SUN Hockey Pool

NHL isn't a clunker

AL STRACHAN -- Toronto Sun

, Last Updated: 12:48 PM ET

National Hockey League commissioner Gary Bettman has been known to make the analogy between his league and a wrecked car. Fine. So if you had a wrecked car and someone wanted to give you the value you yourself placed on it when it was operating, wouldn't you take it?

Why then wouldn't the owners jump at the opportunity to sell the entire league for $3.5 billion US?

Could it be that the league's financial picture isn't as bleak as the NHL paints it?

Even though Bettman held a press briefing after Tuesday's board of governors meeting in New York, he didn't bother to announce the fact that those in attendance had listened to a proposal from GamePlan LLC and Bain Capital LLC to buy the NHL. After all, why would the public want to know that?

Better just to tell the media there were no significant expressions of unhappiness, even though, as Steve Simmons reported in yesterday's Sun, Maple Leafs governor Larry Tanenbaum delivered a blistering address and left the meeting early in "an emotional state."

If Bettman had mentioned the purchase offer, he would have been asked about his claims regarding the league's finances. These days, that's a subject he tried to avoid.

Remember all the fuss about the "super audit," the impeccable Levitt Report? We haven't heard much about it lately.

That's because Russ Conway of the Lawrence Eagle-Tribune took the Levitt Report to a couple of accounting experts and found out that the "super audit" was no such thing. It wasn't even an audit.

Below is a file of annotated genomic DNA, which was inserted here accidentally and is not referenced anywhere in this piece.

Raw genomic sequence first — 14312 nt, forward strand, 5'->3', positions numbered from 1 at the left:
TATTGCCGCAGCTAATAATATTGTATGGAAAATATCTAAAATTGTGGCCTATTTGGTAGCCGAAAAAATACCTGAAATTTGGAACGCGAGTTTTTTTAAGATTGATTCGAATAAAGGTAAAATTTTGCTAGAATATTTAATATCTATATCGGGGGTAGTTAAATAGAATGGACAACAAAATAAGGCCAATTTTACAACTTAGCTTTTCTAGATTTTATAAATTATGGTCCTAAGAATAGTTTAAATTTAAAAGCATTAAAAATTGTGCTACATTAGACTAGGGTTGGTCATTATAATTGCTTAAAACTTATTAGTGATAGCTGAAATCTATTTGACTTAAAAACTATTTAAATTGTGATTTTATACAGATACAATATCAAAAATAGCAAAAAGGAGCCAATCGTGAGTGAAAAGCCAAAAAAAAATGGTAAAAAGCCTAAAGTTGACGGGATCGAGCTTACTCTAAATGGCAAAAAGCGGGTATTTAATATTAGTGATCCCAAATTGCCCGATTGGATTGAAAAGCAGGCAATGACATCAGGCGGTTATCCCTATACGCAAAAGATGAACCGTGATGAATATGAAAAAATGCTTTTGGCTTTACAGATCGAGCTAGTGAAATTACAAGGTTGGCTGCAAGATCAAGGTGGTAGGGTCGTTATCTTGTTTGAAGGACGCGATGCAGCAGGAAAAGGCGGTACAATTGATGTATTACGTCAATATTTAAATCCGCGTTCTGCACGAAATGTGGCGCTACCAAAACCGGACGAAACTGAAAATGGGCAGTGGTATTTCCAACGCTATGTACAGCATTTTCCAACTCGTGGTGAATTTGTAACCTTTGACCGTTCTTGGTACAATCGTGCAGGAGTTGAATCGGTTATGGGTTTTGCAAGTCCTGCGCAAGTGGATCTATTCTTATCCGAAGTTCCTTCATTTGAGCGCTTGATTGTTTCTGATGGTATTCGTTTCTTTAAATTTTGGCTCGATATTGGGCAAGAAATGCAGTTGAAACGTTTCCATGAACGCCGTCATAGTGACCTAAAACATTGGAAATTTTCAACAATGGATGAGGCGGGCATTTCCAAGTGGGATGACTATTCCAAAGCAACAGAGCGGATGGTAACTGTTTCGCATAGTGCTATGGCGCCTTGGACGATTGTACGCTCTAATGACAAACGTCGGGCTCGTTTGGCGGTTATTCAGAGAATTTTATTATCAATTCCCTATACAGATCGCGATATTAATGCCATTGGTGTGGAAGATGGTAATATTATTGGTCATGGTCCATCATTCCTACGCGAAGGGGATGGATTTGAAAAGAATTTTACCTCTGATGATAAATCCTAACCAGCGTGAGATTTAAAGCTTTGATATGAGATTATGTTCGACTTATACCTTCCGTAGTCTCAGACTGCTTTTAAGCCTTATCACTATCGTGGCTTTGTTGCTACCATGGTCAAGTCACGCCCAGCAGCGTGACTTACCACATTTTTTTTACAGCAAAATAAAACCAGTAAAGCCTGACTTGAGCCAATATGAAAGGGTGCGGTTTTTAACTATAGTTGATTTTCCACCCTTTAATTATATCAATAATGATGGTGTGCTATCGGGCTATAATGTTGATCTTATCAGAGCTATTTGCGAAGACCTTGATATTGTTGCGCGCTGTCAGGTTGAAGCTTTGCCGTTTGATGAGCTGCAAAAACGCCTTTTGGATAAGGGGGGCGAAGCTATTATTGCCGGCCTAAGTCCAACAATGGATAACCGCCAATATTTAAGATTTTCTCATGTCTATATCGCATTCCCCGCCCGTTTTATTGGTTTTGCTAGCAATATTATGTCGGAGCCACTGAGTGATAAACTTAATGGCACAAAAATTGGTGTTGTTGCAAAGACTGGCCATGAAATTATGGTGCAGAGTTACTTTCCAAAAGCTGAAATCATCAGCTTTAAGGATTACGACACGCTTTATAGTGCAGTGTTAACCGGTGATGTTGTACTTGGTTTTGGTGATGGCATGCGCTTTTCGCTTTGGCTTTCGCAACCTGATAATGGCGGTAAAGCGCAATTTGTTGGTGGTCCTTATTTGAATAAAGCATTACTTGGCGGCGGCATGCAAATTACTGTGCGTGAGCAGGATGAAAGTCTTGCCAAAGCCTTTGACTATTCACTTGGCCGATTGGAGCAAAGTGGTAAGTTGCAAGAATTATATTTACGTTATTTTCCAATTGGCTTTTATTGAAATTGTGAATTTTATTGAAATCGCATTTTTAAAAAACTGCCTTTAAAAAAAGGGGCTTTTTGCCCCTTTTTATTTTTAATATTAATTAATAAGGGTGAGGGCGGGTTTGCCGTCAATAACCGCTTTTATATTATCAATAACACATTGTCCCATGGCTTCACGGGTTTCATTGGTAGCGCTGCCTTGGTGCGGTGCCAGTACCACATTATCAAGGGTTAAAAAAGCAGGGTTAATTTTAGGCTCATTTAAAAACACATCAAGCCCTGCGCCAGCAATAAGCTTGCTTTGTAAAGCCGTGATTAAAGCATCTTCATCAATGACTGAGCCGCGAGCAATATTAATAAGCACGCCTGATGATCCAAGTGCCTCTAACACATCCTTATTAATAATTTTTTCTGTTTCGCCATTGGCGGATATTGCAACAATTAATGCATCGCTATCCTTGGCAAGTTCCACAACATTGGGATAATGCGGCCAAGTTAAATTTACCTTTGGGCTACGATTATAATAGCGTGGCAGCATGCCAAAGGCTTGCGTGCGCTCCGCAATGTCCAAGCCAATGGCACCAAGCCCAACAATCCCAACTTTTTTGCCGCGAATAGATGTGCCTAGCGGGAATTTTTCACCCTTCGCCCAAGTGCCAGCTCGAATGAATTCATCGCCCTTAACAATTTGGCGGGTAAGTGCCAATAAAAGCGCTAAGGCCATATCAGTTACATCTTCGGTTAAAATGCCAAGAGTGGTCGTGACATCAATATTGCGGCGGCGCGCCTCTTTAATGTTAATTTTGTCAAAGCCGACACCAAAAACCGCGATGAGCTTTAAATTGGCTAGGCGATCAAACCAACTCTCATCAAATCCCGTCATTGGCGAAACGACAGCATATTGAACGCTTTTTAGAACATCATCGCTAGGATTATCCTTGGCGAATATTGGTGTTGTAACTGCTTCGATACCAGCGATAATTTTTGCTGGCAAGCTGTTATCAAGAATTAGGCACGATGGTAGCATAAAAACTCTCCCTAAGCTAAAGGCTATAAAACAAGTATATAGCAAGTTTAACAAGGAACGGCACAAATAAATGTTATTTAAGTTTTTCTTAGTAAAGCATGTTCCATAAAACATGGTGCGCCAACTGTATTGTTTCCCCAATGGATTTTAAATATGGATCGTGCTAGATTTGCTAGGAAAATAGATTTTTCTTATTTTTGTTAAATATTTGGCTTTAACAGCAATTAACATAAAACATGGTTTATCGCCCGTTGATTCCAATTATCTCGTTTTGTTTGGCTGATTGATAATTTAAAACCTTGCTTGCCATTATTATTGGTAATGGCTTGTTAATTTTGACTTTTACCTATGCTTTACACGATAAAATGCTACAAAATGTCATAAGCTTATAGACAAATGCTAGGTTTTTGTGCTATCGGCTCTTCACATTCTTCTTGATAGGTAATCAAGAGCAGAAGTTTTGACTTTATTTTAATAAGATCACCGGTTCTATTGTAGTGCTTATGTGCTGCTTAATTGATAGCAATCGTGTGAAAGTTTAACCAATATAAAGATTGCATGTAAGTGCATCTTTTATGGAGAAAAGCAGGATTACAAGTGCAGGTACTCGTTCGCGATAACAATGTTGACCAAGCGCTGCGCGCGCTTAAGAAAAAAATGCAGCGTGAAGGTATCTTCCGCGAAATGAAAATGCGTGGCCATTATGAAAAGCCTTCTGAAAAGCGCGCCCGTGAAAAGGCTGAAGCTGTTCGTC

Conway spoke to Richard Delgaudio, a professor of accounting and auditing at Merrimack College near Boston. "An audit implies that you look at documentation and source documentation," he said. "A review is when you just kind of look things over to see if it seems right."

The Levitt Report was the latter. It used figures supplied by the league teams, with no subsequent verification of their accuracy or degree to which they were complete.

Another accountant to whom Conway spoke said, "This is absolutely, unconditionally not an audit. To pass it off as one is nonsense."

According to Bettman's -- and Levitt's -- numbers, the league lost $223 million last year. So why would anyone want to pay $3.5 billion for the right to lose $223 million?

And why, if the league is in such bad shape, are people buying hockey teams? At its Tuesday meeting, the board approved the sale of the Vancouver Canucks. In a meeting in the near future, assuming the due diligence is satisfactory, it will approve the sale of the Anaheim Mighty Ducks.

During Bettman's 12-year tenure, 80% of the NHL teams have changed hands. Are all these new buyers people who want to throw away hundreds of millions of dollars?

CAN MAKE MONEY

The reason that GamePlan and Bain offered such a whopping amount to buy the NHL is that they know they can make a nifty return on their investment.

Certainly they would make some changes. Because one group would own all 30 teams, the internecine rivalries among owners that now tear the league apart would no longer come into play.

The bidding group also knows that a lot of revenues are hidden from fans and "super-auditing" accountants. In areas like concessions, luxury boxes, television rights and team-related gear, the owners have made sweetheart deals with "outside companies." But those companies are only far enough outside to escape being classed as hockey revenue. They're still owned by the same guy who owns the team -- or one of his companies.

GamePlan and Bain went to the governors and made a firm offer for the entire league, using the values cited in the Levitt Report as the criteria for the size of their offer.

No wonder the governors laughed at them.


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